Read more: What Is a “3 in 1” Jacket? Here Is How It Works!

7. Goose/Duck Down Jacket

person climbing mountain wearing down jacketPin

Down is the natural insulation material obtained from ducks and geese. It is placed in the inner lining of jackets to provide optimum warmth.

Down jackets are best used in cold, dry climates because they provide the greatest degree of warmth. However, they aren’t meant for very wet climates because down breaks apart or clumps when it gets wet.

Learn more: Duck Down vs Goose Down Jacket: A Useful Guide

8. Fleece Jacket

woman with fleece jacket hiking in the woodsPin

A fleece jacket refers to an upper-body garment made with synthetic polyester fleece. A fleece jacket may also be made with natural wool.

Fleece jackets are widely popular for their high degrees of insulation, breathability, style configurations, and super lightweight nature.

Natural wool is heavier and more expensive than synthetic fleece but not as water-resistant, which is why most modern-day fleece jackets use synthetic fleece.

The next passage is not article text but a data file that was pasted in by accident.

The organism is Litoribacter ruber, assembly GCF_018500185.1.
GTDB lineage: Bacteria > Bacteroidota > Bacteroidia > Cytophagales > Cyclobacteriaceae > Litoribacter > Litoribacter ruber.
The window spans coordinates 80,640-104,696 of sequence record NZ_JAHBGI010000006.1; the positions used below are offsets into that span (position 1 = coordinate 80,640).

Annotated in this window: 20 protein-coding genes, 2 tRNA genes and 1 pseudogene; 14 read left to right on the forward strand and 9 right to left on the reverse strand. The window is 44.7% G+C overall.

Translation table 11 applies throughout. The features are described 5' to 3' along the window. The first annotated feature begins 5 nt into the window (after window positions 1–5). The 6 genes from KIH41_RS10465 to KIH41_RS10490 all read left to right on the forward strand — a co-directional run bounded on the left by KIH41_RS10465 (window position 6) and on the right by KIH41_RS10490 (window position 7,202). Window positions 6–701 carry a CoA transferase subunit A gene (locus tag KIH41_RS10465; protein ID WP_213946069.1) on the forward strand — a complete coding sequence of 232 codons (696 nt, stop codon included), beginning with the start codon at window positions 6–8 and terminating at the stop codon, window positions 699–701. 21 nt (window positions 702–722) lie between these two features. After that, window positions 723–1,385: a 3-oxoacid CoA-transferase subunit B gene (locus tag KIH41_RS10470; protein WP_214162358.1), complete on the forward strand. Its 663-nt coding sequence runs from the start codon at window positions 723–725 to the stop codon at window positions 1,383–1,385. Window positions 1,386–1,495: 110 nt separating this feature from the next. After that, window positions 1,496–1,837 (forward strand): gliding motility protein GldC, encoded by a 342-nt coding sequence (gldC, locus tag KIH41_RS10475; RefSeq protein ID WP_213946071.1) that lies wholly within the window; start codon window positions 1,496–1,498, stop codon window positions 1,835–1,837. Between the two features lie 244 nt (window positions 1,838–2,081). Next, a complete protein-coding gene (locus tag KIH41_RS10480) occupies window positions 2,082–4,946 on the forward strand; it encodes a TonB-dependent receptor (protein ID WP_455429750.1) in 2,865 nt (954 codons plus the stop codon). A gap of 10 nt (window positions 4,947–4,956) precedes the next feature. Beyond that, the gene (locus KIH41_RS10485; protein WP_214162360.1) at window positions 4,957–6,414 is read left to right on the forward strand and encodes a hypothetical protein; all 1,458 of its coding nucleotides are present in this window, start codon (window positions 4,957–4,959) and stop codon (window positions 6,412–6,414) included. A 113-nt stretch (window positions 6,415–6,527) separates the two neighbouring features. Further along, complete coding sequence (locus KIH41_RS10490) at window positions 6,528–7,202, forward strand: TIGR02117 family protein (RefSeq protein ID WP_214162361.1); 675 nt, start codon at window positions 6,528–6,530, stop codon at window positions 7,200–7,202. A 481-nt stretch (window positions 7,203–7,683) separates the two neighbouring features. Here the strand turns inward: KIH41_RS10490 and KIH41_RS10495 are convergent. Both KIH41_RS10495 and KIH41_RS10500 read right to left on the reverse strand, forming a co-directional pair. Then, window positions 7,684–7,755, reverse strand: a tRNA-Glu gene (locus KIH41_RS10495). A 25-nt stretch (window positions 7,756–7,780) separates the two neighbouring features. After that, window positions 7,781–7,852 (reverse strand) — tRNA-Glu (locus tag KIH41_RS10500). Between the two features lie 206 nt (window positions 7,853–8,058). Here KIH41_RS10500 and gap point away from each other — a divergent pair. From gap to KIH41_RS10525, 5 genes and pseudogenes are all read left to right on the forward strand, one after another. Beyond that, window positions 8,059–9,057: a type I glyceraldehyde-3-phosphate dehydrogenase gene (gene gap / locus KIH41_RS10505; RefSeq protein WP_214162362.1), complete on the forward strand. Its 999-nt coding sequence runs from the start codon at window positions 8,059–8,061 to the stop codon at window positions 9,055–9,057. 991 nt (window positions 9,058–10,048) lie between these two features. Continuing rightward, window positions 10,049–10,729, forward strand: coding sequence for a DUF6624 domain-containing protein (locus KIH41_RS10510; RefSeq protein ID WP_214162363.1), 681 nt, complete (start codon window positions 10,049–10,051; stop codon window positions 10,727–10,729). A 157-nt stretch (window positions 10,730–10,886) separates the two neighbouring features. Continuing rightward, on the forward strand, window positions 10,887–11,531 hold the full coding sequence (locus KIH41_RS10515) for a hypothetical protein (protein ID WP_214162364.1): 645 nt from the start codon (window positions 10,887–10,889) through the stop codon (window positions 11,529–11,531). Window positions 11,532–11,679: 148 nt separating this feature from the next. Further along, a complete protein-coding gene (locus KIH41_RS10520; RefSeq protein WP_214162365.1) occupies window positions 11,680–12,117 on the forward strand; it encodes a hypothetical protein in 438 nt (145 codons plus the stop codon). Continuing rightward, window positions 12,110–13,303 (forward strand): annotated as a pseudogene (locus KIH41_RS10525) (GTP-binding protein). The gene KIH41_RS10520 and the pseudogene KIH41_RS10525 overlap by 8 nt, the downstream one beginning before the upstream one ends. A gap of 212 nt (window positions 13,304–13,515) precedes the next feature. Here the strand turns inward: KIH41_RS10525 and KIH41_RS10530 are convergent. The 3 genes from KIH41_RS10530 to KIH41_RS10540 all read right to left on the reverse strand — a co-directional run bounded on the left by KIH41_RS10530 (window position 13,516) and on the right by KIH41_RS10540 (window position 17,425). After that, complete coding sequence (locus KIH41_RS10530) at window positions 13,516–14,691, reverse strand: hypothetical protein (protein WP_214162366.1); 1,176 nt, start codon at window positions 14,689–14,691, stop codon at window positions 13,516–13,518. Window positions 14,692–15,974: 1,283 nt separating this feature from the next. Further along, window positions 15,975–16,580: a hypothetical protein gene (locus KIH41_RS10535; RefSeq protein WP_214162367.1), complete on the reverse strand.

Read also: Fleece vs Wool: What’s the Difference? Which One is Better?

9. Varsity Jacket

student wearing varsity jacketPin

Also called letter or letterman jackets, varsity jackets have been in circulation for a long time and are especially popular among college students and staff of academic institutions.

Contrary to popular belief, varsity jackets aren’t just a favorite among students and academic staff. They are also worn by many non-academic users because of their unique style, warm insulation, and suitability for both formal and informal purposes.

Read next: The 6 Types of Jacket Fabrics for Outdoor Activities

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Now that you know the nine types of winter jackets you should look out for, let’s consider some popular questions people ask about winter jackets.

What Jackets are in Style this Year?

Most of the jacket types discussed above are still in style this year. Some of the ones that people love most include varsity jackets, puffer jackets, moto jackets, insulated performance jackets, and 3-in-1 jackets.

What Kind of Jacket is Best for Winter?

3-in-1 jackets are excellent for use during winter. First, the jacket gives you three possible wearing configurations, meaning that you can wear each piece separately or zip them together into one.

Second, 3-in-1 jackets stop you from having to buy a whole load of winter jackets to fill up your wardrobe. If you pick up one or two of these versatile jackets, you are good to go in all types of weather.